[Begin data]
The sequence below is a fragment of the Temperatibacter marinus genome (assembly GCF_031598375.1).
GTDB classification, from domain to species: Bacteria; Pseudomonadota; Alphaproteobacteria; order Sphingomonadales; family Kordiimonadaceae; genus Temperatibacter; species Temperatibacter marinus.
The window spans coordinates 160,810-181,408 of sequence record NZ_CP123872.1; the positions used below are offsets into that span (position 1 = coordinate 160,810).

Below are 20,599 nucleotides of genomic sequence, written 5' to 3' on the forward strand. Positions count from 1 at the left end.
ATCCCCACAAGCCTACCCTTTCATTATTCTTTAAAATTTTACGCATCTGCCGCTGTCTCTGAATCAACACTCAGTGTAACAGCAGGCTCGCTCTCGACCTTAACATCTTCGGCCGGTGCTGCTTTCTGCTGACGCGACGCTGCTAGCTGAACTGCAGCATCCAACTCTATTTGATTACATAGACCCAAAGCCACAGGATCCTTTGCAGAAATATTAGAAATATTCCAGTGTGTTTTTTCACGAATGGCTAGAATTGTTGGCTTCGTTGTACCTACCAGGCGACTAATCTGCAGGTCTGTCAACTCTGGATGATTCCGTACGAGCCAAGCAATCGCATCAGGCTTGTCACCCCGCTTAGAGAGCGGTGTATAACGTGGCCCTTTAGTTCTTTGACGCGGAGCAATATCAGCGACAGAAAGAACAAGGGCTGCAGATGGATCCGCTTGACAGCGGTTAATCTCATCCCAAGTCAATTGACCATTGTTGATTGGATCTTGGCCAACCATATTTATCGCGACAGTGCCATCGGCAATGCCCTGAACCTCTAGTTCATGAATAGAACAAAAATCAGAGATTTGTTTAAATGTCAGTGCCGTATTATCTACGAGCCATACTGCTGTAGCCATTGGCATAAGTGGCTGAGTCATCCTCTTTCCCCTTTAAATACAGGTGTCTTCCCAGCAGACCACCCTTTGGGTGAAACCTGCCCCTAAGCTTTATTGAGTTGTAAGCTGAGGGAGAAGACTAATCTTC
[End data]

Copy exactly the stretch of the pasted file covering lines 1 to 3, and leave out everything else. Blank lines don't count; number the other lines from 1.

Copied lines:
The sequence below is a fragment of the Temperatibacter marinus genome (assembly GCF_031598375.1).
GTDB classification, from domain to species: Bacteria; Pseudomonadota; Alphaproteobacteria; order Sphingomonadales; family Kordiimonadaceae; genus Temperatibacter; species Temperatibacter marinus.
The window spans coordinates 160,810-181,408 of sequence record NZ_CP123872.1; the positions used below are offsets into that span (position 1 = coordinate 160,810).